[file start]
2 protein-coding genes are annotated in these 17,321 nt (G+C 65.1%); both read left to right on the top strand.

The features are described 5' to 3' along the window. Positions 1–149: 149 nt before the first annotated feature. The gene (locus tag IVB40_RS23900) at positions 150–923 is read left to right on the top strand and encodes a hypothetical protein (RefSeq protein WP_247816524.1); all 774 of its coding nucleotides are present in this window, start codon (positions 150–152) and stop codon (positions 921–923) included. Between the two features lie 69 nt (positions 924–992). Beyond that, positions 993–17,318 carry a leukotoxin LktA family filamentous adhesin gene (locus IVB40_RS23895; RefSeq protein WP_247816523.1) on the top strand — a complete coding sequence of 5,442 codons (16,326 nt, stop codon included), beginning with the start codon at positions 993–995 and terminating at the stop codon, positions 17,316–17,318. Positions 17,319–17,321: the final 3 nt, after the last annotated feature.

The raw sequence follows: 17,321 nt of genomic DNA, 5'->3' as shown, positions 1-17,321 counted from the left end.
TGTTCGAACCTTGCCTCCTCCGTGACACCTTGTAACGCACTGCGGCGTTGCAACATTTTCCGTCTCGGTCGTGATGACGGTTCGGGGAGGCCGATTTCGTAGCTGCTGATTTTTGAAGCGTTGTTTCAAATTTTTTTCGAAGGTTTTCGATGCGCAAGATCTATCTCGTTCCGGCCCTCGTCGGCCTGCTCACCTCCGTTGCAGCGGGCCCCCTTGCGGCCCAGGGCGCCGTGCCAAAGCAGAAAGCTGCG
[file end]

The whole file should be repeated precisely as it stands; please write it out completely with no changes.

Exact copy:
2 protein-coding genes are annotated in these 17,321 nt (G+C 65.1%); both read left to right on the top strand.

The features are described 5' to 3' along the window. Positions 1–149: 149 nt before the first annotated feature. The gene (locus tag IVB40_RS23900) at positions 150–923 is read left to right on the top strand and encodes a hypothetical protein (RefSeq protein WP_247816524.1); all 774 of its coding nucleotides are present in this window, start codon (positions 150–152) and stop codon (positions 921–923) included. Between the two features lie 69 nt (positions 924–992). Beyond that, positions 993–17,318 carry a leukotoxin LktA family filamentous adhesin gene (locus IVB40_RS23895; RefSeq protein WP_247816523.1) on the top strand — a complete coding sequence of 5,442 codons (16,326 nt, stop codon included), beginning with the start codon at positions 993–995 and terminating at the stop codon, positions 17,316–17,318. Positions 17,319–17,321: the final 3 nt, after the last annotated feature.

The raw sequence follows: 17,321 nt of genomic DNA, 5'->3' as shown, positions 1-17,321 counted from the left end.
TGTTCGAACCTTGCCTCCTCCGTGACACCTTGTAACGCACTGCGGCGTTGCAACATTTTCCGTCTCGGTCGTGATGACGGTTCGGGGAGGCCGATTTCGTAGCTGCTGATTTTTGAAGCGTTGTTTCAAATTTTTTTCGAAGGTTTTCGATGCGCAAGATCTATCTCGTTCCGGCCCTCGTCGGCCTGCTCACCTCCGTTGCAGCGGGCCCCCTTGCGGCCCAGGGCGCCGTGCCAAAGCAGAAAGCTGCG